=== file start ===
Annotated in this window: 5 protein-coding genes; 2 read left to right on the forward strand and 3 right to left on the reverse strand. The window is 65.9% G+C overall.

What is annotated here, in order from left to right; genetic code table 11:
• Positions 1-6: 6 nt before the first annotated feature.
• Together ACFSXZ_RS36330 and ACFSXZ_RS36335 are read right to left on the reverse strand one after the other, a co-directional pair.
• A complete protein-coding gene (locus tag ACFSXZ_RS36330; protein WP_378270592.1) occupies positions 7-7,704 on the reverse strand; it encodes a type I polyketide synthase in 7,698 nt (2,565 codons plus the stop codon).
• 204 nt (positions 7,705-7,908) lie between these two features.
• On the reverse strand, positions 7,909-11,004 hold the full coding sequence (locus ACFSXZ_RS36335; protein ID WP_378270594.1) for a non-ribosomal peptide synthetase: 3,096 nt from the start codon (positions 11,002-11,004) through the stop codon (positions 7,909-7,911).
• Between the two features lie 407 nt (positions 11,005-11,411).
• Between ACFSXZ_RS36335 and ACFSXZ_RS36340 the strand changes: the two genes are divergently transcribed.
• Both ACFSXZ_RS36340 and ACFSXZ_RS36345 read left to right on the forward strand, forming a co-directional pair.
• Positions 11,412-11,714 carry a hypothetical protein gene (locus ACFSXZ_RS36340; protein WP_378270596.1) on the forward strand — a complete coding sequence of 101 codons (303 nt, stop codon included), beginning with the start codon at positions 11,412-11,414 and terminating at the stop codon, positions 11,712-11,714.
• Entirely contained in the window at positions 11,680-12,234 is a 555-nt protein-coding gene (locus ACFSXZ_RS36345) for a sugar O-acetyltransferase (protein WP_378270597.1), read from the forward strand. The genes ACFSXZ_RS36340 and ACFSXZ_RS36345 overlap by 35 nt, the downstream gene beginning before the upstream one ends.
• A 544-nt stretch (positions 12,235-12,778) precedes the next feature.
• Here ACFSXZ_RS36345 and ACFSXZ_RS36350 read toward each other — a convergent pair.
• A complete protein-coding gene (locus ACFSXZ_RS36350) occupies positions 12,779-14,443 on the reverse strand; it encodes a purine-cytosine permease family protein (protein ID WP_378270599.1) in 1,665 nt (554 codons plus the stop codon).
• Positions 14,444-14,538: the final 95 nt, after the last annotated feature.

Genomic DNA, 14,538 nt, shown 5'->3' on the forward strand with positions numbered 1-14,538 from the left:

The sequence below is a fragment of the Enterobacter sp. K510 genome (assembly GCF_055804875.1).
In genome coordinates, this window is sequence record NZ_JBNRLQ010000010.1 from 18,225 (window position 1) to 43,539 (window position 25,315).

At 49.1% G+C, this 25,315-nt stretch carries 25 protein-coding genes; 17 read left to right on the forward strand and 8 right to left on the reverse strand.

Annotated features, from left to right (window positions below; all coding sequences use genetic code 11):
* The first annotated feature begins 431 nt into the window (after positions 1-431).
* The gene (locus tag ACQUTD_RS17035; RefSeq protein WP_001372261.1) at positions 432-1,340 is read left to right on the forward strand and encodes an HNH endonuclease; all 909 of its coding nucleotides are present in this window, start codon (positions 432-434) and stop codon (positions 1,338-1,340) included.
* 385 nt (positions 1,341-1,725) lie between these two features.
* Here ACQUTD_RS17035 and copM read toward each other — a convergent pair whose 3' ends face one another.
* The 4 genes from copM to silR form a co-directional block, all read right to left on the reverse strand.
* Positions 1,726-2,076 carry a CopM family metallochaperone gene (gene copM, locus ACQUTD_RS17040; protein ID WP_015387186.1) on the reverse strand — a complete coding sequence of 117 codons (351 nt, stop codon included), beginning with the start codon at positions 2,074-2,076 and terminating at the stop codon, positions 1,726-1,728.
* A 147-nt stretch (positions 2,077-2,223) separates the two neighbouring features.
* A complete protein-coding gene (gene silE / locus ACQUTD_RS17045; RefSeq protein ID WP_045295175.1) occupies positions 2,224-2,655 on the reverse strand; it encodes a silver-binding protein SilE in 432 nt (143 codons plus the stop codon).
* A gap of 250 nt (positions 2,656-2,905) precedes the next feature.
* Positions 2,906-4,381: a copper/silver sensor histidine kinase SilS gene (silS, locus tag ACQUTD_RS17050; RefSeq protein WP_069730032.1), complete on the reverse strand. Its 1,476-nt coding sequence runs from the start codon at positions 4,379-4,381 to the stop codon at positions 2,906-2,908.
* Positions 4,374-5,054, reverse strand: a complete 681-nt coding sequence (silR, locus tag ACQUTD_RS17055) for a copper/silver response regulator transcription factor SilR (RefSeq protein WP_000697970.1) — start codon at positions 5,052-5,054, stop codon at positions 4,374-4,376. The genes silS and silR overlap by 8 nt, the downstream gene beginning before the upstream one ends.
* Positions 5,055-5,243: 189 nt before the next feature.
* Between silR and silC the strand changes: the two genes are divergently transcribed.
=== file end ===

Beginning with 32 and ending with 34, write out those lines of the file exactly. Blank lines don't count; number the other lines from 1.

* Positions 4,374-5,054, reverse strand: a complete 681-nt coding sequence (silR, locus tag ACQUTD_RS17055) for a copper/silver response regulator transcription factor SilR (RefSeq protein WP_000697970.1) — start codon at positions 5,052-5,054, stop codon at positions 4,374-4,376. The genes silS and silR overlap by 8 nt, the downstream gene beginning before the upstream one ends.
* Positions 5,055-5,243: 189 nt before the next feature.
* Between silR and silC the strand changes: the two genes are divergently transcribed.